Alison Roman’s Caramelised Shallot Pasta

Serves: 4

No question, one of the defining themes of Covid has been food.

Cooking it. Eating it. Enjoying it with half a case of wine.

And repeat.

During lockdown, we had the time on our hands to experiment in ways we had never done. Indeed, given we couldn’t eat out, Nat and I would regularly recreate some of the most wonderful restaurant meals we had previously had.

I remember one meal where Nat recreated the incredible lobster and four-cheese Macaroni and Cheese from the best steakhouse in Honolulu – Mortons – and wow, looking back – at 1,570 calories a serve – Covid really did give us cover to do things culinarily that we wouldn’t otherwise do for a Monday lunch!

Of course, in Australia, we have moved back to relative normality which made it interesting to read the most popular recipes cooked the past year according to the NYTimes: America truly being the the opposite of our normality.

Like so much of our Covid, it kicked off with pasta.

Pasta that takes half an afternoon to cook.

A pasta that can – should – be cooked in pyjamas.

And a pasta that is on a whole other level of amazing.

Two-hat Italian amazing.

Slow-cooked onions always deliver though this is your case-in-point. Do this early afternoon, reheat when friends come around and blow them away.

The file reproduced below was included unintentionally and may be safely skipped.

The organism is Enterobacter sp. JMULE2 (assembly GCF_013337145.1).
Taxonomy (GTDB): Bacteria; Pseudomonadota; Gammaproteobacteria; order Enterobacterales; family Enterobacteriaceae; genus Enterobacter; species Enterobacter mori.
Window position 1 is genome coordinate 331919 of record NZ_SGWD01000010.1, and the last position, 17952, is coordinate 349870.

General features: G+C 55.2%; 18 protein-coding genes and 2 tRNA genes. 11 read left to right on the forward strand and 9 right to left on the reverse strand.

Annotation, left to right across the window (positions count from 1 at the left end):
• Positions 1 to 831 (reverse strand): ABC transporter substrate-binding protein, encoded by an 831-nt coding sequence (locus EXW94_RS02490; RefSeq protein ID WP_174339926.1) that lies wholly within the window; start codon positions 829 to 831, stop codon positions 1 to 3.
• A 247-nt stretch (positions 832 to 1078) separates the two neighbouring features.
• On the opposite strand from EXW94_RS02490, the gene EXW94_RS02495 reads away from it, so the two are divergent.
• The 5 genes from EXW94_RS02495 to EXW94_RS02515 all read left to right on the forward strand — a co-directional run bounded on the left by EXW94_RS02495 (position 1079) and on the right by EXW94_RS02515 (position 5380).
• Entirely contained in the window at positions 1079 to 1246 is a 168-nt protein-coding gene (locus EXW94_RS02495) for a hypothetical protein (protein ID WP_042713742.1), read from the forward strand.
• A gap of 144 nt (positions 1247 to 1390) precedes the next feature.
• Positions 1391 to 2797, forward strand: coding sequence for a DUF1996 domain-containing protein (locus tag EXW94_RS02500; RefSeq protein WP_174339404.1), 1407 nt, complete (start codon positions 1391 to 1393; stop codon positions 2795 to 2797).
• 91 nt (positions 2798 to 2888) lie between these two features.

(Ensuring all the bottles are in the recycling bin and the pyjamas are swapped for something a bit more acceptable.)


1/4 cup extra virgin olive oil
6 large shallots, sliced very thinly
4 garlic cloves, finely chopped
Sea salt and freshly ground black pepper
1 tsp red-pepper flakes
1 can anchovy fillets (about 12 anchovies, drained though not rinsed)
170gm tomato paste
1 pack spaghetti

To serve
Good handful of parsley chopped
Grated Parmesan
Flaky salt


  1. Open a good Pinot. It is a must.
  2. Heat oil in a large, heavy pot over a low heat. Add the shallots and garlic, season and cook, stirring occasionally, until the shallots have become caramelised with golden-brown fried edges. The slower you can cook them, the better, though they will get there.
  3. Cook your pasta, remembering to reserve some pasta water: this is important.
  4. Add red-pepper flakes and anchovies drained straight from the can; there is no need to chop them as they will dissolve when cooked. Stir for two minutes.
  5. Add the tomato paste and season again. Cook, stirring constantly to prevent scorching, until the tomato paste has started to cook in the oil, caramelising at the edges and turning from bright red to a deeper, rusty brick colour: 2 or so minutes.
  6. Add the cooked pasta to the sauce pot and slowly start to pour some of the pasta water, combining the pasta with the sauce. Add small amounts of water at a time until the pasta is all coated. Add a little more for when the pasta and sauce cool.
  7. Plate your pasta and top with Parmesan, flaky salt and fresh parsley.


Serves: 4 – 6 as a side to a stew

Champ is as good as it is unknown in Australia; Ireland’s take on mash potatoes.

You can happily substitute spring onions for red onions or (French) shallots as I often do.

Or become a real champ warrior by adding bacon and ham.


100gm spring onions, sliced thinly
150ml milk
100gm butter
1kg potatoes
Salt and pepper


  1. Make your mash potatoes as you normally would; plenty of butter and seasoning. If you have a ricer, use that you get perfectly smooth mash, if not, buy one.
  2. Stir through the spring onions.
  3. Try not to keep sampling to check the seasoning for the 20 minutes that your braise is finishing off!